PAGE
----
Up until today, I was saying to myself, “Well, you know, the beach is always free and easy to social distance. Pack yourself a sandwich and some water, grab a book, some water, and you’ve got a free and awesome day in LA, even if you are unemployed for a while.”
Well my own little one+ square mile city, Hermosa Beach, just put an end to that, and I think it’s the first or only Los Angeles County beach to do so. They also closed The Strand, which is going to create a mess of traffic on roads not truly equipped for bike traffic.
Of course, the main argument was that there were too many crowds at the beach, but I was there. It didn’t seem like people were having problems with social distancing on the super wide beach, it was mostly family groupings since the South Bay is super family friendly. Sure you could argue that hanging out on the beach in the first place was a violation of the “better at home orders,” I get that.
Here was the key part of the alert from the City that I received in my inbox today, which feels both punitive and unsubstantiated:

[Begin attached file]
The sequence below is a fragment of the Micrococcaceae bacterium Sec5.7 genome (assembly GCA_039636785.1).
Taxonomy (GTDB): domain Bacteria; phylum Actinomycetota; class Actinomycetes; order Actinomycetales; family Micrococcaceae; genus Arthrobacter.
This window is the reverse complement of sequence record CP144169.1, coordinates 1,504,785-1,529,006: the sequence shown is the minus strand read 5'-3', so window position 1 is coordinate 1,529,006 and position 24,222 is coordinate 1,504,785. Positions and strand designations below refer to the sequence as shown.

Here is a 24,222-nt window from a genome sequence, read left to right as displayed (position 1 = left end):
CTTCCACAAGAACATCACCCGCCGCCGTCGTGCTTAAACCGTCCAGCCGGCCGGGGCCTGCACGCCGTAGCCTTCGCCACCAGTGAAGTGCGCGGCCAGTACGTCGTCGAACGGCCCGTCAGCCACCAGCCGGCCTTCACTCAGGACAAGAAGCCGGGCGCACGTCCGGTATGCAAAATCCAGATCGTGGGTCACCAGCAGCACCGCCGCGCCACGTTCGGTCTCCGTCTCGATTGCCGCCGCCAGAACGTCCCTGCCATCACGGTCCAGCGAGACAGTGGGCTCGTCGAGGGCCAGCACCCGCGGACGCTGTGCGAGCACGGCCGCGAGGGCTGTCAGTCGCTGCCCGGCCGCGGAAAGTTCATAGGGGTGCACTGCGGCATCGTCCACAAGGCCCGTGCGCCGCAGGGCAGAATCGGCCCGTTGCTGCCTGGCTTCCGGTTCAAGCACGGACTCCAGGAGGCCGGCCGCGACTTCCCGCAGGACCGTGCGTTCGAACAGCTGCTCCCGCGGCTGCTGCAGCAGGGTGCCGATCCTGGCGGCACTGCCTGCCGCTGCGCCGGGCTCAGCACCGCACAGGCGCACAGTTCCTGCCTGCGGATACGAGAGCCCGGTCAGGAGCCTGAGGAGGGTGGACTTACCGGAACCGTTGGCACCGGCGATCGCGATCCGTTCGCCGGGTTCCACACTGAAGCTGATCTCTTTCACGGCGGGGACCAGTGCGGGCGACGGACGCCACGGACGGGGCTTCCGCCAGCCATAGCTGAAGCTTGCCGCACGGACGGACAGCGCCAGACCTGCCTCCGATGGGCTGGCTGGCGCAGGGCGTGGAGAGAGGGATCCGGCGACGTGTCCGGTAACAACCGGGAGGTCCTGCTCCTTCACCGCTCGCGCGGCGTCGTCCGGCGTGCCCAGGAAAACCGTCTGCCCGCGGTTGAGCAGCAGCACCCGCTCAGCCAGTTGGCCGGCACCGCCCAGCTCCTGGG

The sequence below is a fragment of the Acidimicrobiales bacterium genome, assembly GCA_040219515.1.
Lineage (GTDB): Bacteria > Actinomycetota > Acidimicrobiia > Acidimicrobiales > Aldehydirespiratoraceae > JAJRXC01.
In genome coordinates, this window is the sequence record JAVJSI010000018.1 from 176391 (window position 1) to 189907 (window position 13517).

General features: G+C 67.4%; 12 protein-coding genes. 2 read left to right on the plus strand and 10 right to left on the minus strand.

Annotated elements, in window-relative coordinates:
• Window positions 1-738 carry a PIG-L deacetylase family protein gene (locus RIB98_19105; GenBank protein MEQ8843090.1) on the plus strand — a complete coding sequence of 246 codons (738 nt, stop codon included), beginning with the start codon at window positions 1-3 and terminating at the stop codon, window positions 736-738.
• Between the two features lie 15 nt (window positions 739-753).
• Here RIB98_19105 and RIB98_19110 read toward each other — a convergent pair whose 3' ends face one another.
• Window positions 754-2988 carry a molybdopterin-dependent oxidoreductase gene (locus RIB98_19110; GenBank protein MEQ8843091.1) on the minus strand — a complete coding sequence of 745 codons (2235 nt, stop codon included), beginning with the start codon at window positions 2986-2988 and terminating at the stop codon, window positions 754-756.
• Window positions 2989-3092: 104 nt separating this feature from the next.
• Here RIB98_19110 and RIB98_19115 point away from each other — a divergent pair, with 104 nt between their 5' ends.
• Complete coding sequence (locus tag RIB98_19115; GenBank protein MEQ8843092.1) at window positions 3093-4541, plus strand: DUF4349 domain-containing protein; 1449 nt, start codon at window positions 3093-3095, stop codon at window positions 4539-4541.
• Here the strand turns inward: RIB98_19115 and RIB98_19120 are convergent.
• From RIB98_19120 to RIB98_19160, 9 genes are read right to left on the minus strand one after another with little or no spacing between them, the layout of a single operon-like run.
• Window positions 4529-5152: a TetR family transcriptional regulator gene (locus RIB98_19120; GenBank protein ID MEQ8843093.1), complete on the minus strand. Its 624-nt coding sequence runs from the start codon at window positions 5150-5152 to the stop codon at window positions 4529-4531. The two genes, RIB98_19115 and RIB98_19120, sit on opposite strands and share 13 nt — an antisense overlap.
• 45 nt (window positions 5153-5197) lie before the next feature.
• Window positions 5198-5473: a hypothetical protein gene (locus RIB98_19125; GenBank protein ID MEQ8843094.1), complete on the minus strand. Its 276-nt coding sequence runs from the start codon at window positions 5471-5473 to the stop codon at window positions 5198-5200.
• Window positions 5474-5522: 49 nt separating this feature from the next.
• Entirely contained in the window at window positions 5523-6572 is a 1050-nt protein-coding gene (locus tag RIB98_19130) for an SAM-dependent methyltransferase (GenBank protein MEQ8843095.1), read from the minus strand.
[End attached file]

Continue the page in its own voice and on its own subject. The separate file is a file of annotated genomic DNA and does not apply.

These [outings] increased the risk of spreading the novel coronavirus (COVID-19) because people were unable to maintain the required distance of at least six feet from non-household members. Public health experts also warned that the risk of COVID-19 transmission increases exponentially in crowds and the virus can remain on surfaces, such as benches and handrails, for up to 72 hours.From a “COVID-19 alert” from the City of Hermosa Beach
I know it’s important to protect public health, and I’m not arguing we shouldn’t. What I am concerned about is that
- I didn’t get any notice of any hearing or due process
- the notice and press release were thin on facts
- there’s no explanation why Hermosa needs to move faster than Los Angeles County
- with regard to The Strand, there’s no balancing of concerns for bike and pedestrian traffic diverted from The Strand to the busy city streets, especially as traffic turns distinctly warm next week
In case you’re wondering why Hermosa Beach is the only city to do this, it’s because Hermosa actually owns the sand, whereas most (all?) of the other LA County beaches are actually controlled by the County, so the City seems to believe it can take these actions despite the procedural and substantive concerns I raised.
UPDATES: March 26 – Redondo Beach, Hermosa’s neighbor to the south, just closed “access” to its beaches as well. So maybe, it’s acceptable to be on the beach if you swam there or walked in from the Torrance beac?
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